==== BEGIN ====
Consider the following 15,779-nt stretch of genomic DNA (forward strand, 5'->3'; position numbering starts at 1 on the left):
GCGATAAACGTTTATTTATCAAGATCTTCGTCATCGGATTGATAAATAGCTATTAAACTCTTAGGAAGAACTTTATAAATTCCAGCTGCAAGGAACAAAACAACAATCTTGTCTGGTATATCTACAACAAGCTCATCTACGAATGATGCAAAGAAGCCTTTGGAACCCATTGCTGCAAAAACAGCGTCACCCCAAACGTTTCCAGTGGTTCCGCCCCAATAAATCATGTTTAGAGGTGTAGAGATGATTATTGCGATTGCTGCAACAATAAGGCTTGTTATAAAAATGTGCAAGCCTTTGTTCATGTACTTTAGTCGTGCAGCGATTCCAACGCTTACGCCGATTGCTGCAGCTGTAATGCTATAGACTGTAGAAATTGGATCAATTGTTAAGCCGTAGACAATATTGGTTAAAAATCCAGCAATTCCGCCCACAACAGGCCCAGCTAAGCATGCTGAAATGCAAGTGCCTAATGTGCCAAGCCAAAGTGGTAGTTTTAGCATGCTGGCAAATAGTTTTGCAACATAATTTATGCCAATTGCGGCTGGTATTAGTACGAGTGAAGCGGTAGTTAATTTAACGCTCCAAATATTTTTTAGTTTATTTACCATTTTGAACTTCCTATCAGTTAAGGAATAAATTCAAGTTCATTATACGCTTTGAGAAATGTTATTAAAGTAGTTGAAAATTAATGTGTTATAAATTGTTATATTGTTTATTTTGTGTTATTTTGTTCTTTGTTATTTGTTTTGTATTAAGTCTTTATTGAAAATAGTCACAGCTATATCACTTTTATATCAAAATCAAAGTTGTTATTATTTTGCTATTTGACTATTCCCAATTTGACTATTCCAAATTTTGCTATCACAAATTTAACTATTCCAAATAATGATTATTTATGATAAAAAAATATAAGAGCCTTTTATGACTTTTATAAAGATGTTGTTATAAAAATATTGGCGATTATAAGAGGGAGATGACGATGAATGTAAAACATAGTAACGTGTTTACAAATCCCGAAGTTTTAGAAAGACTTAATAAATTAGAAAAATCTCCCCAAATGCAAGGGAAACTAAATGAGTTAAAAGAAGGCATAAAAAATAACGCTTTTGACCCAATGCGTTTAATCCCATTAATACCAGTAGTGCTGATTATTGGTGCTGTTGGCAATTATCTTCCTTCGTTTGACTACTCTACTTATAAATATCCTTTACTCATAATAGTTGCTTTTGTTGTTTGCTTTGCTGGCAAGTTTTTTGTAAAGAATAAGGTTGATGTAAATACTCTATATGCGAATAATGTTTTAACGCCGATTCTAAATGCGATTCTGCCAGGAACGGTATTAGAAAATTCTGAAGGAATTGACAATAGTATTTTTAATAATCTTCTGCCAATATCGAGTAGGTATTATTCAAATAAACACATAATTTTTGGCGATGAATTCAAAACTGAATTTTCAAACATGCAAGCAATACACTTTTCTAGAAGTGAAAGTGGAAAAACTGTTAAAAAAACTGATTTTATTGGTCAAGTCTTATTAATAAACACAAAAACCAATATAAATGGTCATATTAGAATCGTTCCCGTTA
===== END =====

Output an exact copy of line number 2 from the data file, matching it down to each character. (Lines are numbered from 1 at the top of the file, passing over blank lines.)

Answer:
GCGATAAACGTTTATTTATCAAGATCTTCGTCATCGGATTGATAAATAGCTATTAAACTCTTAGGAAGAACTTTATAAATTCCAGCTGCAAGGAACAAAACAACAATCTTGTCTGGTATATCTACAACAAGCTCATCTACGAATGATGCAAAGAAGCCTTTGGAACCCATTGCTGCAAAAACAGCGTCACCCCAAACGTTTCCAGTGGTTCCGCCCCAATAAATCATGTTTAGAGGTGTAGAGATGATTATTGCGATTGCTGCAACAATAAGGCTTGTTATAAAAATGTGCAAGCCTTTGTTCATGTACTTTAGTCGTGCAGCGATTCCAACGCTTACGCCGATTGCTGCAGCTGTAATGCTATAGACTGTAGAAATTGGATCAATTGTTAAGCCGTAGACAATATTGGTTAAAAATCCAGCAATTCCGCCCACAACAGGCCCAGCTAAGCATGCTGAAATGCAAGTGCCTAATGTGCCAAGCCAAAGTGGTAGTTTTAGCATGCTGGCAAATAGTTTTGCAACATAATTTATGCCAATTGCGGCTGGTATTAGTACGAGTGAAGCGGTAGTTAATTTAACGCTCCAAATATTTTTTAGTTTATTTACCATTTTGAACTTCCTATCAGTTAAGGAATAAATTCAAGTTCATTATACGCTTTGAGAAATGTTATTAAAGTAGTTGAAAATTAATGTGTTATAAATTGTTATATTGTTTATTTTGTGTTATTTTGTTCTTTGTTATTTGTTTTGTATTAAGTCTTTATTGAAAATAGTCACAGCTATATCACTTTTATATCAAAATCAAAGTTGTTATTATTTTGCTATTTGACTATTCCCAATTTGACTATTCCAAATTTTGCTATCACAAATTTAACTATTCCAAATAATGATTATTTATGATAAAAAAATATAAGAGCCTTTTATGACTTTTATAAAGATGTTGTTATAAAAATATTGGCGATTATAAGAGGGAGATGACGATGAATGTAAAACATAGTAACGTGTTTACAAATCCCGAAGTTTTAGAAAGACTTAATAAATTAGAAAAATCTCCCCAAATGCAAGGGAAACTAAATGAGTTAAAAGAAGGCATAAAAAATAACGCTTTTGACCCAATGCGTTTAATCCCATTAATACCAGTAGTGCTGATTATTGGTGCTGTTGGCAATTATCTTCCTTCGTTTGACTACTCTACTTATAAATATCCTTTACTCATAATAGTTGCTTTTGTTGTTTGCTTTGCTGGCAAGTTTTTTGTAAAGAATAAGGTTGATGTAAATACTCTATATGCGAATAATGTTTTAACGCCGATTCTAAATGCGATTCTGCCAGGAACGGTATTAGAAAATTCTGAAGGAATTGACAATAGTATTTTTAATAATCTTCTGCCAATATCGAGTAGGTATTATTCAAATAAACACATAATTTTTGGCGATGAATTCAAAACTGAATTTTCAAACATGCAAGCAATACACTTTTCTAGAAGTGAAAGTGGAAAAACTGTTAAAAAAACTGATTTTATTGGTCAAGTCTTATTAATAAACACAAAAACCAATATAAATGGTCATATTAGAATCGTTCCCGTTA